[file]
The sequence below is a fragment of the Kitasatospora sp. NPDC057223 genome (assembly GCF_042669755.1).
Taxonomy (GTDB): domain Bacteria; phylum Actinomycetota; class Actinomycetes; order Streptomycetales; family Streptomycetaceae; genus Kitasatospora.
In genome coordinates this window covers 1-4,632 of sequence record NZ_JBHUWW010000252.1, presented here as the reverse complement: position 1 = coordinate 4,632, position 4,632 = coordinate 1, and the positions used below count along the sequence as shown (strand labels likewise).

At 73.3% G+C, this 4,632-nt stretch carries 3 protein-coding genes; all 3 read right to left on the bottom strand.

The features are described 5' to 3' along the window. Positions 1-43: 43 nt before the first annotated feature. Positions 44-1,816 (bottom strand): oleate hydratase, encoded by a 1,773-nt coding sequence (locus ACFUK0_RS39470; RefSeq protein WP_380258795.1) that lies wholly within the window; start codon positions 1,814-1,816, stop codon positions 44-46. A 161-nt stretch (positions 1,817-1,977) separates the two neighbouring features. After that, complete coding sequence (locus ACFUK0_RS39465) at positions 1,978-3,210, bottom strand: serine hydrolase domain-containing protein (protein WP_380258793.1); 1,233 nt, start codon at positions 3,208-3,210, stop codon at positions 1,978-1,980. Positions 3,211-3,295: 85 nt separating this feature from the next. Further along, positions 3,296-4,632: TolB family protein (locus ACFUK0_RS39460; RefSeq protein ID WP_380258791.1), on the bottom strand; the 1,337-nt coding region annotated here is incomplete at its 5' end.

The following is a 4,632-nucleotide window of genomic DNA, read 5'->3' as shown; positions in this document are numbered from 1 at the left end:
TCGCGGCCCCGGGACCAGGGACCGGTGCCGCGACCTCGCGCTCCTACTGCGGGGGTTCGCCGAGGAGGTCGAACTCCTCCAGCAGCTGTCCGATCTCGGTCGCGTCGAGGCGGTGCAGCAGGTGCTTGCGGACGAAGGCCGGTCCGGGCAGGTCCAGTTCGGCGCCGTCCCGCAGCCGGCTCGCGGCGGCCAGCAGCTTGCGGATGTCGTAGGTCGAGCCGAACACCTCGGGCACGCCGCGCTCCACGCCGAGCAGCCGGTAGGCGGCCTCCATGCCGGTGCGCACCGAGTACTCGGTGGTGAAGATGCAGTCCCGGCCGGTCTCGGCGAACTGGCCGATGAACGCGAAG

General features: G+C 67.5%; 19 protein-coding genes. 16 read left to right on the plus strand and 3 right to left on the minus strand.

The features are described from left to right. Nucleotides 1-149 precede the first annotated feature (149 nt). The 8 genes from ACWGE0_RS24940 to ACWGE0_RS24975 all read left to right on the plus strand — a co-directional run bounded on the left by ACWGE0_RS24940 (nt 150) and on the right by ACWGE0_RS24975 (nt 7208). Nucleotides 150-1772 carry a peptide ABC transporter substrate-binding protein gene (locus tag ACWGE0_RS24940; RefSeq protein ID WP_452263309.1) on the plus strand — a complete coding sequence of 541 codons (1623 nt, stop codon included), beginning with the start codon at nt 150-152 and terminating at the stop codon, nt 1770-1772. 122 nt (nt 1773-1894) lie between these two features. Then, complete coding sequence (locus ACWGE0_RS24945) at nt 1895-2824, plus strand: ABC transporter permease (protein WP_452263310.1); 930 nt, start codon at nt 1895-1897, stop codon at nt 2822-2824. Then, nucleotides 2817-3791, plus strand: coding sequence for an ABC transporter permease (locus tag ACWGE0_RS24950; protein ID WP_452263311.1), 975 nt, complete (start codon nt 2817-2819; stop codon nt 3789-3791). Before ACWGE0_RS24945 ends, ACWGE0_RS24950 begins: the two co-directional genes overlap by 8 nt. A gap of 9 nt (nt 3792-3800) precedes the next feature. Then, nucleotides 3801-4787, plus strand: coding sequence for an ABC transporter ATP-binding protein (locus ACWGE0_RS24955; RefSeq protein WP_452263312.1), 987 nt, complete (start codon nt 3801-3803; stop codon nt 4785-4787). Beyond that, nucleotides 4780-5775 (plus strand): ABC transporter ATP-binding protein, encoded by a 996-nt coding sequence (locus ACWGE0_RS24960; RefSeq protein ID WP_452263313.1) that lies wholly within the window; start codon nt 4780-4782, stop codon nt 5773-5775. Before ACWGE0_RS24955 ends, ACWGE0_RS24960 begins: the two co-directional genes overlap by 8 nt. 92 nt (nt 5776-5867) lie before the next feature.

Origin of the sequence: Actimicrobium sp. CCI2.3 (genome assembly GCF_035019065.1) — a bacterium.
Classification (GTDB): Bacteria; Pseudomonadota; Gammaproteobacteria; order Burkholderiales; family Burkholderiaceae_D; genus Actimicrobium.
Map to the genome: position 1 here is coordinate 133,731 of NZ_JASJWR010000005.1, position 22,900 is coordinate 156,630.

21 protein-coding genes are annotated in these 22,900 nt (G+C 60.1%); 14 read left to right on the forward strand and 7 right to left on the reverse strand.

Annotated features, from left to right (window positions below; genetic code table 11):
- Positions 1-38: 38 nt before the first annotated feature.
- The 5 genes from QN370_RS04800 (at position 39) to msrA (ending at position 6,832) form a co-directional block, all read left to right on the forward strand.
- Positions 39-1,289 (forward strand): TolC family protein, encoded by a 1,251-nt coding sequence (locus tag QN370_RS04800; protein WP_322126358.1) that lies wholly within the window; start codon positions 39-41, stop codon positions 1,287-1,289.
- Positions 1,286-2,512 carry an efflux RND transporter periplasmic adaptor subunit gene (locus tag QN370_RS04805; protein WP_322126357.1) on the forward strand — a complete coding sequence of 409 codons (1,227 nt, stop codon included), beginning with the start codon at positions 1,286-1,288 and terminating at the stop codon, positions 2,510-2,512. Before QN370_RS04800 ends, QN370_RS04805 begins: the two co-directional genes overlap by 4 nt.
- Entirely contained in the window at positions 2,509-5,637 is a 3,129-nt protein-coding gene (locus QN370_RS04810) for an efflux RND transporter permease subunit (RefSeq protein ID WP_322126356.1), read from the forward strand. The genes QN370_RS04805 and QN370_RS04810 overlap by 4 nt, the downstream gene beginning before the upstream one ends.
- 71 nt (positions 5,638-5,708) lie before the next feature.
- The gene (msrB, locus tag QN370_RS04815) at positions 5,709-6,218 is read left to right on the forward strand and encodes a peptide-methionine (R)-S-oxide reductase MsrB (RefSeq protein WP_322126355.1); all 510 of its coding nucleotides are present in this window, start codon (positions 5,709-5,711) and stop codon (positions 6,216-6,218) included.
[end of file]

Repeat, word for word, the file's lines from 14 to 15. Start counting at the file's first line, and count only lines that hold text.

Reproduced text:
Annotated features, from left to right (window positions below; genetic code table 11):
- Positions 1-38: 38 nt before the first annotated feature.